Last week a very interesting free e-book called “Software Paradox” was trending on Hacker News. The premise of the book is, that the value of software as a product is diminishing, but the value of software as an enableris rising. Pure play software companies such as Microsoft and Oracle are fading in comparison to rising stars such as Google, Facebook, Apple, Amazon and newer ones like Uber, Dropbox, GitHub, AirBnB and others. None of the new age companies sell “software”. They all sell a service (or devices, in case of Apple).
The book goes on to argue that companies even prefer giving away their software innovations as open source so that they can get the respect of the developer community that they desperately want to attract. Apple’s operating systems are based on an open source flavour of Unix, GitHub has built a social layer on git, a version control system created by Linus Torvalds and Facebook is a leader in new age open source web development tools. So there is a clear trend of companies collaborating on an infrastructure and tool level and yet being able to create a lot of value in the services they provide.
They book suggests what pure-play software product companies should do in order to survive this next wave. There are a lot of great options described which range from moving to a subscription model to becoming a full-stack startup (doing very deep vertical integration in the markets they operate). In the context of pure play software product companies, where do we in India stand?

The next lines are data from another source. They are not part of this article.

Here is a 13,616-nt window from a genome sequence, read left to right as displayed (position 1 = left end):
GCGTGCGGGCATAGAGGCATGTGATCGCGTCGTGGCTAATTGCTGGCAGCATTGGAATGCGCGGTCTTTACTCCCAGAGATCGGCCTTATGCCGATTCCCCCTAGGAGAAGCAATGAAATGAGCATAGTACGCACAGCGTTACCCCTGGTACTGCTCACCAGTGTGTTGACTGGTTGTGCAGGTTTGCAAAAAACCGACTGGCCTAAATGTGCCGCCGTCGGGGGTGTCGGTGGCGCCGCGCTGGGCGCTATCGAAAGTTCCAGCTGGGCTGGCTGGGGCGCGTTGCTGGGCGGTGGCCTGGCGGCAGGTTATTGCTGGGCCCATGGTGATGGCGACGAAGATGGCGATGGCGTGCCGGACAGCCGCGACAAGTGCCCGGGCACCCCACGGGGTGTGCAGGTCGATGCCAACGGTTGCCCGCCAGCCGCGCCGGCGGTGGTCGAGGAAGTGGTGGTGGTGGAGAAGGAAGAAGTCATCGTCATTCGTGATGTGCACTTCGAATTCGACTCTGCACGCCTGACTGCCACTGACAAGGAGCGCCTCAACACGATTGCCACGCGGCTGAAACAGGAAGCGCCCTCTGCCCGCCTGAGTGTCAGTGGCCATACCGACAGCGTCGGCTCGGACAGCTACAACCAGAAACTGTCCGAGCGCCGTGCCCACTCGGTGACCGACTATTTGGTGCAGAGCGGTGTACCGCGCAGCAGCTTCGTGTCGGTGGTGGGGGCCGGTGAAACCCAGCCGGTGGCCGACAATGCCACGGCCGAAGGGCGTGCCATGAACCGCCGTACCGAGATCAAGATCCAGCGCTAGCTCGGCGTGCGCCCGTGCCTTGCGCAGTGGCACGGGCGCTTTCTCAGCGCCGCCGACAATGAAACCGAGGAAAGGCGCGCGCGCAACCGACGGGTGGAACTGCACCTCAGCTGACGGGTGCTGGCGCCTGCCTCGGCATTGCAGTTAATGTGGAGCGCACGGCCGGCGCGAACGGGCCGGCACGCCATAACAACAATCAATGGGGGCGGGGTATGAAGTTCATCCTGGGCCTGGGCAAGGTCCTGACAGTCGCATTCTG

A defining moment in the first episode of the new YouTube drama TVF Pitchers, an Indian take on the popular and brilliant series from HBO, “Silicon Valley”, is when the protagonist is about to dump his entrepreneurial dream and continue with an overseas posting. On his way to the airport, he sees large advertisements of Housing.com and Snapdeal and decides that his calling is a startup. On a side note, it is interesting to observe that the innovation described in TVF Pitchers is a “B-plan”, whereas the innovation on which HBO Silicon Valley is based, is a hypothetical “algorithm”.
My conclusion is that India has already leapfrogged to “Service-Oriented Startups”. The number of new startups and deals in the e-commerce and classified marketplaces domains greatly out numbers startups that have a technological innovation at the heart of the business. The aspiration of the entrepreneur who starts up today is to build the next Flipkart, not the next Google.
This is something we all will have to learn to accept. Like so many modern innovations we love using today are ones we did not invent, software is something we will rather use. Innovating on technology requires an intellectual rigour and ecosystem support that will probably never reach a critical mass in India. But amidst all this gloom, I still have hope that at least a few of the 3 million software developers out there will prove me wrong.